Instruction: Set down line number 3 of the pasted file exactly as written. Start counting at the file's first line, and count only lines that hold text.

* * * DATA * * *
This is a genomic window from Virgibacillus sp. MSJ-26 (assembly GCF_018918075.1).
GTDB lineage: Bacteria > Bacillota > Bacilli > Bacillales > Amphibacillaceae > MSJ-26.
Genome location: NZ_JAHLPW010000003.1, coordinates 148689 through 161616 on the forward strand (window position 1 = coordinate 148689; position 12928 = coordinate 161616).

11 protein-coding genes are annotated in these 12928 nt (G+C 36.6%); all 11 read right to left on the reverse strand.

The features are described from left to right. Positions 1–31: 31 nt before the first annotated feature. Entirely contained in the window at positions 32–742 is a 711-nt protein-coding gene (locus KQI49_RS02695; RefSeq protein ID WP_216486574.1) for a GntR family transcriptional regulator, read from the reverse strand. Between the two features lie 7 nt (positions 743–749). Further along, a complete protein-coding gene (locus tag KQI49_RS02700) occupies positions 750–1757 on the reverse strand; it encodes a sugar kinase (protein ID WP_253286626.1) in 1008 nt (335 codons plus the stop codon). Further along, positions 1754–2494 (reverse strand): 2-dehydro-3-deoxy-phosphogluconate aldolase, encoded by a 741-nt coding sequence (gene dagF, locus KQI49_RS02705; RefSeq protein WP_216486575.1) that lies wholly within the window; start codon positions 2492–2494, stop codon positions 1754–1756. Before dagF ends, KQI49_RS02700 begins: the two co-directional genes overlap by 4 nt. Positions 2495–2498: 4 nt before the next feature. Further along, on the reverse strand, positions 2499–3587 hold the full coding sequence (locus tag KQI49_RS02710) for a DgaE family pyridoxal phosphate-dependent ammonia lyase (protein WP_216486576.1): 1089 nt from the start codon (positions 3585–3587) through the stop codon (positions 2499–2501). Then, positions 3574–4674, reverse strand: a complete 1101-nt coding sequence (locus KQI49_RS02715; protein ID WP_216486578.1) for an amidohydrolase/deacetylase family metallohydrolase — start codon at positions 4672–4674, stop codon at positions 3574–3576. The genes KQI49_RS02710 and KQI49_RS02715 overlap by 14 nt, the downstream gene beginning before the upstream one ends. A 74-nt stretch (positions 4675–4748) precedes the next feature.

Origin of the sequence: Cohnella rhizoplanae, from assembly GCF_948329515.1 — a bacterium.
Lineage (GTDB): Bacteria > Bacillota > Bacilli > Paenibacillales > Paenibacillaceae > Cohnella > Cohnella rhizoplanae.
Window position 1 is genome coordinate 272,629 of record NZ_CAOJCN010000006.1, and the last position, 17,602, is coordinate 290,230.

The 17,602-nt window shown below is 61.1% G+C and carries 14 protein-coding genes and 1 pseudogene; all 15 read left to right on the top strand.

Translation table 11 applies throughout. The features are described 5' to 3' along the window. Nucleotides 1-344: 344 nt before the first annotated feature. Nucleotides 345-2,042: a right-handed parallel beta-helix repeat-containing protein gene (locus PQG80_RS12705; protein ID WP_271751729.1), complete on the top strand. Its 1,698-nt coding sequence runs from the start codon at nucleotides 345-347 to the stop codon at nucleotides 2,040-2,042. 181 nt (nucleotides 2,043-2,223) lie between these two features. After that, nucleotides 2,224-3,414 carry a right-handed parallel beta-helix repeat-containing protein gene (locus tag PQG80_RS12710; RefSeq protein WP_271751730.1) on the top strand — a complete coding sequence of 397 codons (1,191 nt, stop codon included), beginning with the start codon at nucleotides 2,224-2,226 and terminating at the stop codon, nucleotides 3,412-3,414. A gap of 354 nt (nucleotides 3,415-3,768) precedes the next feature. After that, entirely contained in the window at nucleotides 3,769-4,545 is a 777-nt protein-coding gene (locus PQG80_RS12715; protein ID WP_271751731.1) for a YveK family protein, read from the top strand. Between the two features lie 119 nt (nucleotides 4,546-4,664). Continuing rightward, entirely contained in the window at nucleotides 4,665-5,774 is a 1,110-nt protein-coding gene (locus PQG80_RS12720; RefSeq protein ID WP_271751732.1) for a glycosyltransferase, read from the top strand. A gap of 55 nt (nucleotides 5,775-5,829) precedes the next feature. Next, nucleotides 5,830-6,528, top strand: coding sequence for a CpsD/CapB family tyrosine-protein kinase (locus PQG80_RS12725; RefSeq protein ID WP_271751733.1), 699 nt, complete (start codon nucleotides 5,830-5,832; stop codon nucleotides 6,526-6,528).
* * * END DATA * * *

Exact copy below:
Genome location: NZ_JAHLPW010000003.1, coordinates 148689 through 161616 on the forward strand (window position 1 = coordinate 148689; position 12928 = coordinate 161616).